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Voter’s Rule in India

Record numbers of voters are coming out to cast their votes in General Election to change in existing political scenario of the country.

by Ram Kumar Mishra, Mumbai(India), 15 April 2014

These days there is voter’s rule in India which is a good sign for its fair democracy. During this election session people across India came out in record numbers to vote in the third and fourth phase of election for 16th Parliamentary general election 2014. The first and second phase election had been held on April 7 and 9; the third and fourth phase election had been held on April 10 and 12, 2014. Five phases of election yet to be held on April 17, 24, 30, and May 7 and 9, 2014. The counting process will begin on May 16 and the same day election result also will be declared.

In fourth phase of election voters had casted their votes for 10 Parliamentary seats, before this in third phase of this election that had held on March 10, 2014, voters had casted vote for 91 Parliamentary seats across India. Here distinct news is that the percentage of voting in this Parliamentary election is high turnouts in most of the constituencies. In the Maoists hit areas of the Chhattisgarh, Odisha and riot signed western Uttar Pradesh to make their voices heard. Till now more than one-fifth of the 543 Parliamentary seats went to polls in phase first, second, third and fourth.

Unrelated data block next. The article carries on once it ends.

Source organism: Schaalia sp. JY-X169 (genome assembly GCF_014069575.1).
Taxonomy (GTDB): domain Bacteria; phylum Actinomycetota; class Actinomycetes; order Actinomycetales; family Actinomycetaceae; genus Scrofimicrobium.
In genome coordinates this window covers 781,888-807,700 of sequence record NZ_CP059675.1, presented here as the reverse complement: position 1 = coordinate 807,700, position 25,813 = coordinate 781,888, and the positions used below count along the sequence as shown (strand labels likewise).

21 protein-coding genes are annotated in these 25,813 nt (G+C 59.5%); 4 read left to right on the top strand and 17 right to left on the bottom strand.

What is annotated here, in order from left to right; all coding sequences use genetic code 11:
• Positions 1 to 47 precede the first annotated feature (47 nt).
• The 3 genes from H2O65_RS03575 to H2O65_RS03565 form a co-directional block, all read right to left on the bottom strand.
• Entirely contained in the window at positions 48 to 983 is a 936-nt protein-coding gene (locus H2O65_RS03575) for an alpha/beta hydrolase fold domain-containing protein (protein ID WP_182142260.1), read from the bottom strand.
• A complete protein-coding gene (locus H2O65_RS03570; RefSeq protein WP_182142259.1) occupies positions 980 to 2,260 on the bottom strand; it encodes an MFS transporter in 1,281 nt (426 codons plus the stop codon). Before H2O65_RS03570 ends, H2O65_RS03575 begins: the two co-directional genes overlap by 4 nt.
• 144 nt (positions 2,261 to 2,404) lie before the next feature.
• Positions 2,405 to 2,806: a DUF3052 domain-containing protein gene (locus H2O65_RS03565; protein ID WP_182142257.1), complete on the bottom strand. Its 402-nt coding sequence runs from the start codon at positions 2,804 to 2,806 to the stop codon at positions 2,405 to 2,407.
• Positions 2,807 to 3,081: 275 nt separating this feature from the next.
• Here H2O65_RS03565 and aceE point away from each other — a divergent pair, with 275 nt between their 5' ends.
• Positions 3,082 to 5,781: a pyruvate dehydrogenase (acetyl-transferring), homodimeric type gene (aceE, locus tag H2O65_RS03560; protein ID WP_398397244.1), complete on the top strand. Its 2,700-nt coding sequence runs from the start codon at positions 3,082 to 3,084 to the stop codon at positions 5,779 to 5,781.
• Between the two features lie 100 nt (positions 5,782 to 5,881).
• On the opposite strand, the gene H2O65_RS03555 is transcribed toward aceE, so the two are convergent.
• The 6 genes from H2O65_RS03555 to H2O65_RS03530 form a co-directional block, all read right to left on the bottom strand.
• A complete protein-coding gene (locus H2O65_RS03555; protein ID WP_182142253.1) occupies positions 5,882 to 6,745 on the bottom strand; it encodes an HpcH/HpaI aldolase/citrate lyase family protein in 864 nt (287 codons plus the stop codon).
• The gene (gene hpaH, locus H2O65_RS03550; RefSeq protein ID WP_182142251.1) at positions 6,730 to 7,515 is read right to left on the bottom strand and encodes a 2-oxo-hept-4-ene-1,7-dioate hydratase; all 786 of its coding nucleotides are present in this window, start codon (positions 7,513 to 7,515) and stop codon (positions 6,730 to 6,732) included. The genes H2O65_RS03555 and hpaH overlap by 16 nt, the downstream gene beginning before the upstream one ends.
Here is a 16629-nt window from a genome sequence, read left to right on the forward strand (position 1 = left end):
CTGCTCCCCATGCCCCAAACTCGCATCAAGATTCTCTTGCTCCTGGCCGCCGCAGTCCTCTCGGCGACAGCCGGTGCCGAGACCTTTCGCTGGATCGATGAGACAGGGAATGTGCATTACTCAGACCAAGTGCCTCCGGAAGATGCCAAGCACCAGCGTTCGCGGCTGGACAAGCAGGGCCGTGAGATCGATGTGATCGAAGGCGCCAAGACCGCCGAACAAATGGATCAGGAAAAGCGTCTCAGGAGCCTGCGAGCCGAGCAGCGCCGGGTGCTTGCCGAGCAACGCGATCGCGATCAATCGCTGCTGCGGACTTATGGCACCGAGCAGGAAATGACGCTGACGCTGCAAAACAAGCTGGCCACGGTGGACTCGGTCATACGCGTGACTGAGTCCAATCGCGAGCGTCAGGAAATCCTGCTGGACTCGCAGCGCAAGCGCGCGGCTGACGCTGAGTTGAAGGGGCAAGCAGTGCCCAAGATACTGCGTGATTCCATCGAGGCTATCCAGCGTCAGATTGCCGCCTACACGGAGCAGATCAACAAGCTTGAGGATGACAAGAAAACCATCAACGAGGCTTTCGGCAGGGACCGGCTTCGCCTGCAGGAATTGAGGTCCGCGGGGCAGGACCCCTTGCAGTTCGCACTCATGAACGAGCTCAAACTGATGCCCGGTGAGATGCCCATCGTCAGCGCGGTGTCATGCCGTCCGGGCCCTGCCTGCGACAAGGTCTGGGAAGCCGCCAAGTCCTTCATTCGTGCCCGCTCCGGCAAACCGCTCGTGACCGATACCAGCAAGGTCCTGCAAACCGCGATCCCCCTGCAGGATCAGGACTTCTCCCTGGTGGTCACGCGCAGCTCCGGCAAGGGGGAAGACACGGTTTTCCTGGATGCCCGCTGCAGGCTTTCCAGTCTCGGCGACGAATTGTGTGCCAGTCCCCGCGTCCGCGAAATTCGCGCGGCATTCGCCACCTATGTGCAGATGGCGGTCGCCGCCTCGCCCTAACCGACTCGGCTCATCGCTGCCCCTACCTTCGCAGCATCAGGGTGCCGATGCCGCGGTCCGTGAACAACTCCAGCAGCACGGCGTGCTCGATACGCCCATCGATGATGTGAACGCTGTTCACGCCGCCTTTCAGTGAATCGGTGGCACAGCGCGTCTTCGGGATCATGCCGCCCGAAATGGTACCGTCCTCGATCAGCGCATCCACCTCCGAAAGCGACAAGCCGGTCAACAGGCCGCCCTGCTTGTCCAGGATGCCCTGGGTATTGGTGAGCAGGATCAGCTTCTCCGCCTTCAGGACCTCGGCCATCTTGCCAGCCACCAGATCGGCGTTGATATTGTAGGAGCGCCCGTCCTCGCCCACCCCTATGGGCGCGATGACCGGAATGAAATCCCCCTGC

AAP(Aam Aadami Party) Candidate Mr. Mayank Gandhi showing his party's Election Manifesto in a press conference held in Mumbai. photo: Ram Kumar Mishra

AAP(Aam Aadami Party) Candidate Mr. Mayank Gandhi showing his party's Election Manifesto in a press conference held in Mumbai. photo: Ram Kumar Mishra



16th Indian Parliamentary election is distinct from earlier and become notable to all other countries too, because there is first time when record numbers of voters came out to cast their votes and showing interest in Parliamentary election. Besides this, those constituencies that are considered Maoists and riot hit areas braked record of last Parliamentary Election of 2009 in vote per cent. Bihar, Jharkhand, Chhattisgarh, Odisha, Andhra Pradesh, Karnataka and North-East states are Maoist and Naxalites affected areas that are strict challenge to Election Commission of India for accomplishing free and fair election here in.

Maoists do not want election here. They blame that elected government will accompanied with corporate icons will work for merely corporate world. They blame on state government and even central government of India. They say, “These governments never brought any such programs that might consider as better scheme for us.” They do not believe in election and so they discarded elections.